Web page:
Clothes, Clothes, Clothes

Clothes, Clothes, Clothes

Music, Music, Music : Boys, Boys, Boys : A Memoir

Book - 2014 | First U.S. edition
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"A raw chronicle of music, fashion, love, sex, feminism, and more that connects the early days of punk to the Riot Grrl movement and beyond ... [Songwriter and musician] Viv Albertine's ... memoir is the story of an empowered woman staying true to herself and making it on her own in the modern world"
Publisher: New York, N.Y. : Thomas Dunne Books, 2014
Edition: First U.S. edition
ISBN: 9781250065995
Branch Call Number: 784.092 AL147C 2014
Characteristics: ix, 421 pages : illustrations ; 24 cm


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Mar 24, 2019


Aug 03, 2015

This is a great book, honest and true to the punk sensibility.

May 21, 2015

". . .John Lennon, Yoko Ono, the Kinks, the possible female in Third Ear Band, the untrained female drummer in Kokomo, Sandie Shaw, Suzi Quatro, Emma Peel, the two girls in the Incredible String Band, Patti Smith, Mick Jones, Johnny Rotten, my love of music. . .
. . .This is it. At least, I see not only the other universe I've always wanted to be part of, but the bridge to it."
Even if the name Viv Albertine isn't immediately familiar, anyone with a moderate interest in British punk and post-punk will be familiar with her various projects and associations. She was in Flowers of Romance with Sid Vicious before he joined the Sex Pistols, she dated the Clash's Mick Jones, who wrote "Train in Vain" about her, she was the guitarist in the short-lived, but enormously influential all female post-punk band The Slits (see: "Cut"), she shopped at Sex, the punk boutique run by Malcolm McLaren and Vivienne Westwood, and she shot heroin with Johnny Thunders. Oh, she also had a fling with Vincent Gallo, but that seems way less cool. Punk, maybe more so in England than America, opened doors for female musicians and Albertine's forthright memoir, written in short, impressionistic chapters, details her upbringing, her obsessions with the three title objects, and her post-Slits life and career. At the center of the London punk and post-punk explosion, she interacted with nearly every interesting figure of the time, from Johnny Rotten to Poly Styrene (X-Ray Spex). If there's a fault, it's that it's far less engaging once she's left the Slits and the second half drags a bit. Of recent rock memoirs, it's not quite as good as ones by Richard Hell or Kim Gordon, but any fan of the punk era will greatly enjoy the snapshot of an amazing period in music. "The typical girl gets the typical boy."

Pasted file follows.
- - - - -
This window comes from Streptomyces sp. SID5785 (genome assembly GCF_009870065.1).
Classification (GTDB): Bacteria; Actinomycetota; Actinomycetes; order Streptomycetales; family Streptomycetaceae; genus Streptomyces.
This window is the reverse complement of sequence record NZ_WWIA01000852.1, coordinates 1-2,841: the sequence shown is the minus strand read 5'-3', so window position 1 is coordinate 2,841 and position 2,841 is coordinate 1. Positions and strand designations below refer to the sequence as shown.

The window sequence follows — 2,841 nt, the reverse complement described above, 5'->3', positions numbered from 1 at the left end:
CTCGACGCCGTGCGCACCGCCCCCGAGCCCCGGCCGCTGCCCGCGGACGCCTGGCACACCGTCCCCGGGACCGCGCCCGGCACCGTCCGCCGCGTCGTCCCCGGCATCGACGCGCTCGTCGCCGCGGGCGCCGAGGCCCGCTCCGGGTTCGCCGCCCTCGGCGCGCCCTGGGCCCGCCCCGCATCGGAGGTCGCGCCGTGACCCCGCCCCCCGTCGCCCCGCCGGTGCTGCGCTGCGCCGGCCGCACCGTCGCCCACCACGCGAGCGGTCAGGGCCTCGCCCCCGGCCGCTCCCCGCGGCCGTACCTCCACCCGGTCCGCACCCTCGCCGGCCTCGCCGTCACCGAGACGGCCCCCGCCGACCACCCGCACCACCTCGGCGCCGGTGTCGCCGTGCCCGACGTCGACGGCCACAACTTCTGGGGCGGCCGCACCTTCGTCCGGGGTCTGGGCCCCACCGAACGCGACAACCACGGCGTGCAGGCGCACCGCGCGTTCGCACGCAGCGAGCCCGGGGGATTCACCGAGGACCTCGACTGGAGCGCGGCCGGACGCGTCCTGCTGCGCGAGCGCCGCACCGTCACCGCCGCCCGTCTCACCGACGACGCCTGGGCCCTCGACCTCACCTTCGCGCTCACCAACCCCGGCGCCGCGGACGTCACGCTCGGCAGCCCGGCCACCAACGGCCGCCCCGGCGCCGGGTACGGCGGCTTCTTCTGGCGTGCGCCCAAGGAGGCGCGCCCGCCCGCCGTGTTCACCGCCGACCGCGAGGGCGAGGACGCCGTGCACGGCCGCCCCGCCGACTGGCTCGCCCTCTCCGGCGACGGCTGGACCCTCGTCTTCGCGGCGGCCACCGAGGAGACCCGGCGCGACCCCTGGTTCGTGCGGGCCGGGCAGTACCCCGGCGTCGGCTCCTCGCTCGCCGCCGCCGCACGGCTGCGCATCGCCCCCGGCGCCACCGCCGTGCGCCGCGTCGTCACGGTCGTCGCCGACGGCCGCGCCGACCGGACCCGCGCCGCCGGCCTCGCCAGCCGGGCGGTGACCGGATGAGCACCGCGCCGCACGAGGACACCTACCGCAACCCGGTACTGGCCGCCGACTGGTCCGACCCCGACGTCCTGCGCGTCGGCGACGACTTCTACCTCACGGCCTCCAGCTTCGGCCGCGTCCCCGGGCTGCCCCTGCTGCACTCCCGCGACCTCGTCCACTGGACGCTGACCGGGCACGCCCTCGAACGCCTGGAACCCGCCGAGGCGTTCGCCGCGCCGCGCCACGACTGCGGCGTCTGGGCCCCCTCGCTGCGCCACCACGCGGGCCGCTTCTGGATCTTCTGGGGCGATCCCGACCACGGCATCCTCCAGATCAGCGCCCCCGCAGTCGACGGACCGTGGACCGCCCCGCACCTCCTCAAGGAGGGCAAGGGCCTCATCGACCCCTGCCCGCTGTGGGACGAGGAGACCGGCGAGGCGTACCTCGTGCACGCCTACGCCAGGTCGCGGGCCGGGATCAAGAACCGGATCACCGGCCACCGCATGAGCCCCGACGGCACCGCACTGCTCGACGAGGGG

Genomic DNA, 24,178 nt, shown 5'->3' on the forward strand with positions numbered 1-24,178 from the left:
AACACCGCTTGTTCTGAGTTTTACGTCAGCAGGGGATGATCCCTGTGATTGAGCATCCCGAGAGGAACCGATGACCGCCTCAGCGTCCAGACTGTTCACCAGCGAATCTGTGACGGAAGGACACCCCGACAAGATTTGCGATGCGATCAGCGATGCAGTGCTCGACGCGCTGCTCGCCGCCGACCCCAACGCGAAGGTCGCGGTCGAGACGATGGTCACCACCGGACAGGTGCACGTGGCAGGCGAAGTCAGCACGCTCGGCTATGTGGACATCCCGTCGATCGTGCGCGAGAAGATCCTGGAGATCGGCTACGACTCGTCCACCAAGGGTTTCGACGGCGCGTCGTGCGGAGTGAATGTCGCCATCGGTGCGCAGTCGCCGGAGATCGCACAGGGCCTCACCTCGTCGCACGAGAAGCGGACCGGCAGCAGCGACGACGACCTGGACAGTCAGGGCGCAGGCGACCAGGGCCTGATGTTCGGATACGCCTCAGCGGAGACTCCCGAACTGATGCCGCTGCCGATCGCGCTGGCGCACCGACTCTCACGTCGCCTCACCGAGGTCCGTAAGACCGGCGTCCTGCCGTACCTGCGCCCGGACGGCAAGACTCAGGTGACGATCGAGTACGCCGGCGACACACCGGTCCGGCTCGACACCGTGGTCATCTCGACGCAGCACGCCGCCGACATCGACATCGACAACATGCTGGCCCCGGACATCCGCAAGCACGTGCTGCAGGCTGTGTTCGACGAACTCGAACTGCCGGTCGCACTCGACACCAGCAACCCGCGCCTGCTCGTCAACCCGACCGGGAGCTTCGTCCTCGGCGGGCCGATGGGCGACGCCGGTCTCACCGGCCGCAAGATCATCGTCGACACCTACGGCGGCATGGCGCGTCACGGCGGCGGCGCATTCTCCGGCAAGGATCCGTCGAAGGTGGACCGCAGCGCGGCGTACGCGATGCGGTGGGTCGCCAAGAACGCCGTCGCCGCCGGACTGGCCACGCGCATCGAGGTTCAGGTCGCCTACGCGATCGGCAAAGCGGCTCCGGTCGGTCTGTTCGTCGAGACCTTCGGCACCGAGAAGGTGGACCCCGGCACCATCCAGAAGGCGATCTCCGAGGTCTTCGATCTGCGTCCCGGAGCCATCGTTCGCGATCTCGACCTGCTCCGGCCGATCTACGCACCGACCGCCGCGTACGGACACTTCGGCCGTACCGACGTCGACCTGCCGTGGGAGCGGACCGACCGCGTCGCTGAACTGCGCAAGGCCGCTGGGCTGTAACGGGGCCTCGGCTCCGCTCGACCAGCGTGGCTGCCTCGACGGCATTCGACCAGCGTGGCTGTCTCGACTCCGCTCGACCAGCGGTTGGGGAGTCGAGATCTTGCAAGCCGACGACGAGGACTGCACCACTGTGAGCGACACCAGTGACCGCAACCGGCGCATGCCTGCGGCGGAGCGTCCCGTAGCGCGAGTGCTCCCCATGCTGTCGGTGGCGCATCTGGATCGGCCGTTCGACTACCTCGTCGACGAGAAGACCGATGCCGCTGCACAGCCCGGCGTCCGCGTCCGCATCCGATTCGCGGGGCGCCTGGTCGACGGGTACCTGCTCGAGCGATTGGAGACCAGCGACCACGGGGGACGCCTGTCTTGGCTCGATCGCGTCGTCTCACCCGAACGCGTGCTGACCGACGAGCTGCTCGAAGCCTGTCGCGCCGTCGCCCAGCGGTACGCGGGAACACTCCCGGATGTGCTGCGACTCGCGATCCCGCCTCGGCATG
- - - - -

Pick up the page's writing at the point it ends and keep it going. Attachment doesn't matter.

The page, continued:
Mar 01, 2015

Great book, quite an easy read. Either she kept a journal or has an amazing memory, not sure which. I was never a fan of the Slits so I am not too familiar with their music. I loved the first hand account of the punk rock scene from an insider. The second half of the book is a look at her life post Slits which is equally interesting. Quite a brave story.

Jan 26, 2015

This book is interesting for three reasons. First of all, if you're into punk music like The Clash, Siouxsie and the Banshees or the Sex Pistols then you will want to hear Albertine reminisce about that scene.

Secondly, for feminism this book is a force of nature that describes what exactly a woman born in 1954 would come up against when she set out to play woman centered music.

The third interesting aspect to this book is the deliciously free-spirited artistic sensibility that the narrator brings to the page. Albertine succinctly states her own truth as well as providing a context that acknowledges the mores of the time and the 20/20 vision of hindsight. Told in very short chapters, this book has an unpolished and vulnerable feeling as if your cool older cousin is telling you all her secrets.


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